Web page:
‘To suffer is to suffer’: Analyzing the Russian national character

The 19th-century Russian scholar and war hero Boris Grushenko had this to say about human suffering: “To love is to suffer. To avoid suffering one must not love, but then one suffers from not loving. Therefore, to love is to suffer, not to love is to suffer, to suffer is to suffer. To be happy is to love, to be happy then is to suffer but suffering makes one unhappy, therefore to be unhappy one must love or love to suffer or suffer from too much happiness.”

Pretty heady stuff—and pretty depressing.

There is no Boris Grushenko. Woody Allen fans will recognize Boris as the cowardly anti-hero of the 1975 film Love and Death, the director’s parody of Russia’s brooding national character. Boris represents all Russians in his deep distrust of happiness and his eagerness to indulge his every distressing thought and melancholy emotion.

Woody Allen is not alone in stereotyping the dark Russian temperament. But is this caricature accurate? Are Russians really more self-absorbed than their Western counterparts? Do they ruminate more on the negative, and is such brooding impairing the country’s collective mental health?

Two University of Michigan psychological scientists had some doubts about this caricature, and they decided to explore it in the laboratory. Igor Grossmann and Ethan Kross suspected that, even if Russians as a group are more self-reflective and more preoccupied with negative thoughts, this trait may not necessarily be a bad thing. In other words, all self-reflection may not be the same, and some styles of rumination—including the Russian style—might actually be healthy rather than maladaptive. They tested this theory in a couple of simple experiments.

The first study aimed simply to test whether the stereotype was accurate, and whether or not self-reflection was related to depression. The scientists recruited large groups of both Russians and Americans, and gave them a battery of psychological tests, including tests for depression, for rumination, and for a tendency to self-analyze negative thoughts. The results were clear: The Russians were much more likely to identify themselves as self-reflective, but this group trait was not linked to depression. In fact, the opposite: The self-reflective Russians had fewer symptoms of depression than did the less analytical Americans.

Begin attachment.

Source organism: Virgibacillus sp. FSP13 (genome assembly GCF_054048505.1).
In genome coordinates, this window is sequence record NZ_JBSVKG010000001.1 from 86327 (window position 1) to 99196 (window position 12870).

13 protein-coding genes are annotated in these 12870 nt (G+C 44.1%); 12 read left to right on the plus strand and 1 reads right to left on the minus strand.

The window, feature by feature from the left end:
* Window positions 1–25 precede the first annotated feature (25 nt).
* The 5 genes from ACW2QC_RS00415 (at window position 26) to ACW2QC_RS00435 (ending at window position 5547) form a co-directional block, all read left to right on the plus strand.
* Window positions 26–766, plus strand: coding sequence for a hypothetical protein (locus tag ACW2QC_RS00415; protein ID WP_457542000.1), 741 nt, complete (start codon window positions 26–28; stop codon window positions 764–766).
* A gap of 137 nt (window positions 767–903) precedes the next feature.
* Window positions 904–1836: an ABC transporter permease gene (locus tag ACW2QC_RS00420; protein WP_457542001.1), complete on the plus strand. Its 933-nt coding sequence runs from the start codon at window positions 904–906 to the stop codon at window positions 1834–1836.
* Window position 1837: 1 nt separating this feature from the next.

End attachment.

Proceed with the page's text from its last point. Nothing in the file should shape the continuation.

These results raised more questions than they answered—like why? It appears that something about the Russian culture or character or cognitive style reduces distress, but what is the mechanism? Grossmann and Kross had an idea, which they tested in a second experiment. In this study, volunteers—again both American and Russian—were instructed to recall and analyze their “deepest thoughts and feelings” about a recent experience that made them angry. Afterward, the volunteers answered questions about their self-analysis: Did they actually re-experience the distressing events? Or did they see the events as a detached observer, from afar? Did they simply narrate the emotional experience to themselves, or were they looking for insight and closure on the event?

These questions were meant to identify the volunteers’ style of self-reflection. Some people tend to immerse themselves in past negative events, to relive them, while others distance themselves. Some want to put bad things in perspective more than others. These different ways of construing negative experiences determine whether self-reflection is healthy or harmful.

The scientists suspected that the Russians would be more detached than the Americans in their self-analysis—and that’s just what they found. As reported on-line in the journal Psychological Science, the Russian volunteers were not only less distressed while recalling a bad experience, they thought about the event in a healthier way, keeping more psychological distance from the emotional details. They analyzed their feelings, but with detachment, and this detachment buffered them from depression.

So is there something about Russian culture—and American culture—that leads to these healthy and unhealthy styles of self-indulgent thinking? Grossmann and Kross believe it has to do with the basic nature of Russian and American societies. Russians tend to be more communal, more focused on interpersonal harmony, and this allows them to see their own personal needs in larger context, from an outsider perspective. Americans, by contrast, come from a tradition of rugged individualism, and tend to focus on the personal. With less of a community perspective, they immerse themselves in the emotional details of negative events, and this self focus leads to distress and depression.

So it appears that the stereotype of the brooding Russian may contain an element of truth afer all, but the caricature of the Russian suffering and loving to suffer is a mere fiction from the American cinema.

Wray Herbert’s book, On Second Thought: Outsmarting Your Mind’s Hard-Wired Habits, will be published by Crown in September. Excerpts from his “We’re Only Human” blog appear regularly in The Huffington Post and the magazine Scientific American Mind.

APS regularly opens certain online articles for discussion on our website. Effective February 2021, you must be a logged-in APS member to post comments. By posting a comment, you agree to our Community Guidelines and the display of your profile information, including your name and affiliation. Any opinions, findings, conclusions, or recommendations present in article comments are those of the writers and do not necessarily reflect the views of APS or the article’s author. For more information, please see our Community Guidelines.

Please login with your APS account to comment.